by Tim Francine
Prior to November 21st, 1994, most commercial cooking involved animal fat. These deep fryers were poorly insulated which made cooking temperatures inconsistent. The extinguishing unit that protected those kitchens was a dry chemical system which would smother the fire.
Today, vegetable oils are used in commercial cooking. These vegetable oils heat to cooking temperatures very quickly and have a substantially higher flashpoint of approximately 600 degrees Fahrenheit versus the 200 degrees Fahrenheit flashpoint of animal fats, thus creating potential for much larger and hotter fires. Today’s deep fryers also have excellent heat retention and are well-insulated. Because of these advances, dry chemicals are no longer effective in extinguishing these fires.
UL300 systems use wet chemicals that serve two purposes:
1. Similar to dry chemicals, they smother the fire. This is because wet chemicals are a surfactant that creates a foam blanket over the oil hazards.
2. Unlike dry chemicals, they cool the liquids to prevent reignition.
When a fire starts in a protected area, heat sensitive links, or electric thermal detectors, activate the kitchen hood system. The system stops the cooking appliance’s gas or electric supply. An extinguishing agent is then released through nozzles and onto the appliances, plenum, and duct.
NOTE: Because kitchen fire systems are only capable of a single discharge, you should also have a Class K fire extinguisher close by in case the system fails to act or a re-flash occurs.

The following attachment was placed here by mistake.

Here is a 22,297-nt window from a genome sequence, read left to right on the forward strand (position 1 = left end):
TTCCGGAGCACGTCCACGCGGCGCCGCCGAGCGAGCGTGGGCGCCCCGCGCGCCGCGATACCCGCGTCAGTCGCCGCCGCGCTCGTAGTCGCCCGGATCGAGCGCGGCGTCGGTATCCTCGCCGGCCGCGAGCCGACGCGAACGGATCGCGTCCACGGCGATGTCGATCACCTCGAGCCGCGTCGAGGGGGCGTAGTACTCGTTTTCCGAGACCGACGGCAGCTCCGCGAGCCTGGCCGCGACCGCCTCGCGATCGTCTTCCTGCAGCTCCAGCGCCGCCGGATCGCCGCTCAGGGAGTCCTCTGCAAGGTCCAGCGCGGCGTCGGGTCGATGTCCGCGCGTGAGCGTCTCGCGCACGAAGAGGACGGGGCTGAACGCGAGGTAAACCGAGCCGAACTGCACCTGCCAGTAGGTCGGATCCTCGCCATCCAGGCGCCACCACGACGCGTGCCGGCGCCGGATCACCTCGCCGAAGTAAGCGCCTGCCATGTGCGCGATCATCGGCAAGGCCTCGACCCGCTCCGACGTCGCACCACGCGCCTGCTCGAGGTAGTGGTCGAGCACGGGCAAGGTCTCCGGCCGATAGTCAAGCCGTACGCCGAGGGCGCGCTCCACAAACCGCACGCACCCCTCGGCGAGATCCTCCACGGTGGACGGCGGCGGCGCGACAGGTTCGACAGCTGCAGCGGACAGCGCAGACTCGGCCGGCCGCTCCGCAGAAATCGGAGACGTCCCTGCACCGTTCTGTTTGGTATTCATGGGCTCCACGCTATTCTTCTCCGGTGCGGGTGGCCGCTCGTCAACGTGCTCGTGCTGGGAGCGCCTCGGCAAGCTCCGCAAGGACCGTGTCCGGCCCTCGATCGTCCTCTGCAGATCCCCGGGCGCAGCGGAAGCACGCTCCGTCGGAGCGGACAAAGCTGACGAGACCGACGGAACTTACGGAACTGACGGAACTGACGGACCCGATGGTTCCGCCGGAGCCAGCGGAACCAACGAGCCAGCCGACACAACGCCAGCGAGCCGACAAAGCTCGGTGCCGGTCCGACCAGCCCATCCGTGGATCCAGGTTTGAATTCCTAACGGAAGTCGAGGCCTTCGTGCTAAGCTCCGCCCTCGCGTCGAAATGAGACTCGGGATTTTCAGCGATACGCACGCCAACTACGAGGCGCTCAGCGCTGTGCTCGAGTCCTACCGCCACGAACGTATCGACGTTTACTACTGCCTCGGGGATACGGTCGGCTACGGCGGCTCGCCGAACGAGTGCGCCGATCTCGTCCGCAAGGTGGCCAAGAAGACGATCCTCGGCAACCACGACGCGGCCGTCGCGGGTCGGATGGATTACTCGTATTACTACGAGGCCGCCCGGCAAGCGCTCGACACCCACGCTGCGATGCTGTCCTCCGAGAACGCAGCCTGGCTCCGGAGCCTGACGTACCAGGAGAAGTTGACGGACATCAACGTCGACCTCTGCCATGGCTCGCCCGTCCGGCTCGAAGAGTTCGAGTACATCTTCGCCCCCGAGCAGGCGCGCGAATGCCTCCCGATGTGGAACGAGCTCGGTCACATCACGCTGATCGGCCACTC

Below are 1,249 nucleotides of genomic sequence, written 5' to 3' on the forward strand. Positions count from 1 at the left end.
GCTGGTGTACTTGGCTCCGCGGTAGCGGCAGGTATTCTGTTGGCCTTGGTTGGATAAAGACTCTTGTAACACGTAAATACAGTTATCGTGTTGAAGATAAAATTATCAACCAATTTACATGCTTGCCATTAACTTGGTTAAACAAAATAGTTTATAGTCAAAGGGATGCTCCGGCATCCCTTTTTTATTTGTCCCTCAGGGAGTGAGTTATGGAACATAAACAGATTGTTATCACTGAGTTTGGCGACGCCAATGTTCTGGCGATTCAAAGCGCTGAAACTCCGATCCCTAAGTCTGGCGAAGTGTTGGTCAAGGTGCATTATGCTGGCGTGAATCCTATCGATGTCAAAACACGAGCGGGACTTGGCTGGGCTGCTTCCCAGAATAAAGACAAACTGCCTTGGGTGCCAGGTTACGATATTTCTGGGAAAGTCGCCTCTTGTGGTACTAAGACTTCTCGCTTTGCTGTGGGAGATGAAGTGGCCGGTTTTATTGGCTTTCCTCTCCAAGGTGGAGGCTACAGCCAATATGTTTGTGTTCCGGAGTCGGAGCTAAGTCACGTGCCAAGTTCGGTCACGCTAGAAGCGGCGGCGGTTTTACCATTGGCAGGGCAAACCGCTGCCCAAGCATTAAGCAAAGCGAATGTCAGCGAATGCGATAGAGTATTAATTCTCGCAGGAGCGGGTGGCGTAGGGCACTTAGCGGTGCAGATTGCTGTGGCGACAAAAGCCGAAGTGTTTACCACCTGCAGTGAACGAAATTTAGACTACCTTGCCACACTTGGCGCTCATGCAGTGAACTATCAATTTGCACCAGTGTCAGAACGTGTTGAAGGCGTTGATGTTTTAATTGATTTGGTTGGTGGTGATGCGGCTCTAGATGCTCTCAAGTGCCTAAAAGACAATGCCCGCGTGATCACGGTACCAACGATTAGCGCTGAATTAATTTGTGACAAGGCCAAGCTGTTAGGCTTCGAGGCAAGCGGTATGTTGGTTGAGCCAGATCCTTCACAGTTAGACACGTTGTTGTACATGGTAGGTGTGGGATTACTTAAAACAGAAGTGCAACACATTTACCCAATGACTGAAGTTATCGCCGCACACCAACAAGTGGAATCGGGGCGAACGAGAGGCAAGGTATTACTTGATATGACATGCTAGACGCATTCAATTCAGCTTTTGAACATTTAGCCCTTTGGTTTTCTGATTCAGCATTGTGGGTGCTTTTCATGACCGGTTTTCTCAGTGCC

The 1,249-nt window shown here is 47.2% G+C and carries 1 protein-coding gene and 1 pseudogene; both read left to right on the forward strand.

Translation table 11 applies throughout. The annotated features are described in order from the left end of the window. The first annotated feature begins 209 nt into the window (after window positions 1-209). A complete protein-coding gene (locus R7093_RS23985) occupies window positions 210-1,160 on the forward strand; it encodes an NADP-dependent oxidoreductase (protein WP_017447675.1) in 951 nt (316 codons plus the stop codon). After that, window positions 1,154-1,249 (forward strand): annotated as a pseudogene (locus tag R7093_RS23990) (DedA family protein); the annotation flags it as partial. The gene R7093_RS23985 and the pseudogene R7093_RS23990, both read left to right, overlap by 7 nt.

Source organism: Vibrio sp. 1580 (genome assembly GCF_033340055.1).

Kitchen hood systems have an automatic detector response that acts fast to suppress flames. They also eliminate the need for a constant supply of the suppressing agent and a manual shut-off of the appliance’s gas and electric while blocking any danger of a violent reaction that may spread the flames or spill cooking oil.
The wet chemicals suppress a fire by a process called saponification. Saponification is a chemical reaction that occurs when a vegetable oil or animal fat is mixed with a strong alkali. The saponification value is a measure of the amount of potassium hydroxide needed to neutralize one gram of fat or oil.
If you have any questions about how kitchen hood systems work or how to install one in your commercial kitchen environment, contact a fire professional at Summit Fire & Security.